What Are the Risks of Having a Baby Late in Life?
Most people want to wait until they are financially stable before starting a family. This is a responsible decision, but it can cause problems for women who are suffering waning fertility. Once a woman has finished college and established a career, she may find that the best child-rearing years of her life are behind her. Women are most fertile in their 20s and early 30s. After age 35, the risks associated with pregnancy increase with each successive year. If you’re contemplating starting a family later in life, here are some risk factors you need to be aware of:
The first hurdle many older women face is becoming pregnant in the first place. Women are born with all of the eggs they will ever produce already in their ovaries. After puberty, these eggs are released on a monthly basis. This means that, as you age, you have fewer eggs available, and the remaining eggs may not be as viable. Other changes may occur in your body as you age as well, including a thinning of your uterine wall or shift in hormone production. All of these factors can affect your ability to conceive.
Fertility treatments can help women conceive if they have difficulty doing it naturally. For example, in vitro fertilization allows the egg and sperm to fuse outside the body before being implanted in the woman’s uterus. This is usually done with several eggs to ensure higher odds of success. Some women may have some of their eggs harvested and frozen in advance in preparation of this. Others might use an egg donor if their own eggs are not viable.
Although in vitro fertilization offers hope to many women who could otherwise have trouble conceiving, it’s not risk-free. One common problem with this treatment is the likelihood of multiple births. Because eggs are usually planted in batches, several fertilized eggs may “take” and begin developing. Multiple births tend to be born prematurely or with low birth weights, which can cause problems for the infant. Before opting for this treatment, discuss what other options you may have with your doctor. Other forms of fertility enhancement may be possible.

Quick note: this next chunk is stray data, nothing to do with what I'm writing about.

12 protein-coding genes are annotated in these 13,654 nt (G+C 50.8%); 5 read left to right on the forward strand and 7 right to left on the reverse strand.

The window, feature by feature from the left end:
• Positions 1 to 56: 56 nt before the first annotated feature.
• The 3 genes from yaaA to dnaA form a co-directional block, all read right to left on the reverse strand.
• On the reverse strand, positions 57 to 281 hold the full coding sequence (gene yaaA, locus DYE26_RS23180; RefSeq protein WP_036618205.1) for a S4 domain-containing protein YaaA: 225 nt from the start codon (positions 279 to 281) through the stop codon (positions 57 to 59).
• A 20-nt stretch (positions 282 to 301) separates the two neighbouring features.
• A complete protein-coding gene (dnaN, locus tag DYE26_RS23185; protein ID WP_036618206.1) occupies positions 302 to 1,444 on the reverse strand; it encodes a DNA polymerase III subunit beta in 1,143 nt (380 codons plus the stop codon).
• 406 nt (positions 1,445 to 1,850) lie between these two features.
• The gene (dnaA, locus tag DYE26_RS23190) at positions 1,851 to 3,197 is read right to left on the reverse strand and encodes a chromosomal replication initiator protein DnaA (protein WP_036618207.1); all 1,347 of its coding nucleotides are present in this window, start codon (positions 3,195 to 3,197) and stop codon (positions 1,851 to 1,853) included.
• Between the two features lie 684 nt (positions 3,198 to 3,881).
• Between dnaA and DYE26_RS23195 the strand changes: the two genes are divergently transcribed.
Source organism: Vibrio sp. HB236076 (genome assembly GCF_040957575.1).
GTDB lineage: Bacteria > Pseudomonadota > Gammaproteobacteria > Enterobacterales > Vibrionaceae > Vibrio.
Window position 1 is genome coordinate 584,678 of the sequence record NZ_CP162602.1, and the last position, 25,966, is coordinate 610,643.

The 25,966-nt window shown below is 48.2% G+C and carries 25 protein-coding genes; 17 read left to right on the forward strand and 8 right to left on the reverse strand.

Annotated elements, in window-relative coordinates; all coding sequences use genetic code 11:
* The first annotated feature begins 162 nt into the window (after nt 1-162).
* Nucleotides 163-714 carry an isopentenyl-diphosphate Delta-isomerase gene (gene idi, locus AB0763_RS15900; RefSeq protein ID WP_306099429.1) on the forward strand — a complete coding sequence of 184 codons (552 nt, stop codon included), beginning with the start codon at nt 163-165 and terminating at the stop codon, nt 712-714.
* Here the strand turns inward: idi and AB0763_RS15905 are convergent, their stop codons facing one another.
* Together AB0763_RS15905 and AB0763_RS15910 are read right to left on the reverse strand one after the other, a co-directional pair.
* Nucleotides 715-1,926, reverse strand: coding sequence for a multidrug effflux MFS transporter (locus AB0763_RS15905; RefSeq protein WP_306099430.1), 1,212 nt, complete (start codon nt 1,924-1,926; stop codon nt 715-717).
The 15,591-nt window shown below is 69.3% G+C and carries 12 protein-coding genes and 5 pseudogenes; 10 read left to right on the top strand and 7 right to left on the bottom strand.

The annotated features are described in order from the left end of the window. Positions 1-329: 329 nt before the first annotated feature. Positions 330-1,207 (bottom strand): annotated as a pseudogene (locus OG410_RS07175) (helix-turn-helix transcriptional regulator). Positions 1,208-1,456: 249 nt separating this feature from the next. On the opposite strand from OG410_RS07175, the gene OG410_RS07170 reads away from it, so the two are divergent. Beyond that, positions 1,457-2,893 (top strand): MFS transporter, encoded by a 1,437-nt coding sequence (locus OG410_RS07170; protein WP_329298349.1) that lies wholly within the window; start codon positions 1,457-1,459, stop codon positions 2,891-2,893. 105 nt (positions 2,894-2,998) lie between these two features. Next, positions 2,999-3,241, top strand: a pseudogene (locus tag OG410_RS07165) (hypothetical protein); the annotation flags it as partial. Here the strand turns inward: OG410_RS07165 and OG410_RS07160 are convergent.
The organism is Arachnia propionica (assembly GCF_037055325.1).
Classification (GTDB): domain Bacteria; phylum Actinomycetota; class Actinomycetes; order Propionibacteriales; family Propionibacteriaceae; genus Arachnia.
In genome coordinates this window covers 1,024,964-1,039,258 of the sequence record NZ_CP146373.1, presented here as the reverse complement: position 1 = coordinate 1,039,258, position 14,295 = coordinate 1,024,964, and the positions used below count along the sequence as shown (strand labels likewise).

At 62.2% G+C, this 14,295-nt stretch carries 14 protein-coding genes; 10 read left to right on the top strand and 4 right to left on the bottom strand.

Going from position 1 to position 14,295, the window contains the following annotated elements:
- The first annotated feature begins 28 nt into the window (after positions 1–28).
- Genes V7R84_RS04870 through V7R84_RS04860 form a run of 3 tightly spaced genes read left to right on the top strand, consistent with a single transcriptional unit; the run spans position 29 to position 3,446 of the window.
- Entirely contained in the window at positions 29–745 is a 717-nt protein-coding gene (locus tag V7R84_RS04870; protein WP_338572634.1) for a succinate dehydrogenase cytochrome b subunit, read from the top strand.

Risks During Pregnancy
Several health risks are associated with pregnancy at any age, and the likelihood of developing these concerns rises as the mother grows older. These issues affect both the mother and her child, and they can sometimes be quite serious. Fortunately, most can be averted through proper prenatal care and a healthy lifestyle. Here are a few issues to be wary of:
– Gestational Diabetes – This is a form of diabetes that occurs only during pregnancy. If left untreated, it can cause babies to grow very large, which in turn makes vaginal delivery difficult. It can be controlled through diet, exercise and blood sugar moderation
– Preeclampsia - Women over 35 often develop high blood pressure while pregnant. This can lead to severe complications and may require the doctors to induce early labor to prevent life-threatening conditions.
– Developmental Disabilities – Certain chromosomal abnormalities are more likely in older women, due in large part to the quality of their eggs. Down syndrome is more common among children of older mothers, and there is some evidence that other developmental disabilities like autism may be linked to
– Miscarriage - Women who successfully conceive are still at a higher risk of losing the baby when they’re past their prime. In many cases, this is due to chromosomal abnormalities or other problems with the developing fetus.
– C-section - Due to various issues that can arise during pregnancy and delivery, older women may find it more difficult to give birth naturally. Your doctor may need to induce labor early or complete a c-section in order to keep you and the baby safe.
Many of the problems that arise during pregnancy can be avoided by staying in excellent health. Sustaining a healthy weight and receiving regular prenatal care can help protect you and your infant. Additionally, advances in modern medicine have made pregnancy safer than ever before, even for women outside the peak of fertility. As long as you make prenatal care a priority, you and your unborn child should be able to get through the pregnancy with minimized risks.
Although there are more concerns to be aware of, it’s completely possible to raise a healthy family later in life. Be sure to discuss your situation with your doctor to see whether you are at risk of any of the issues listed above; knowing what to expect can help you plan your life responsibly.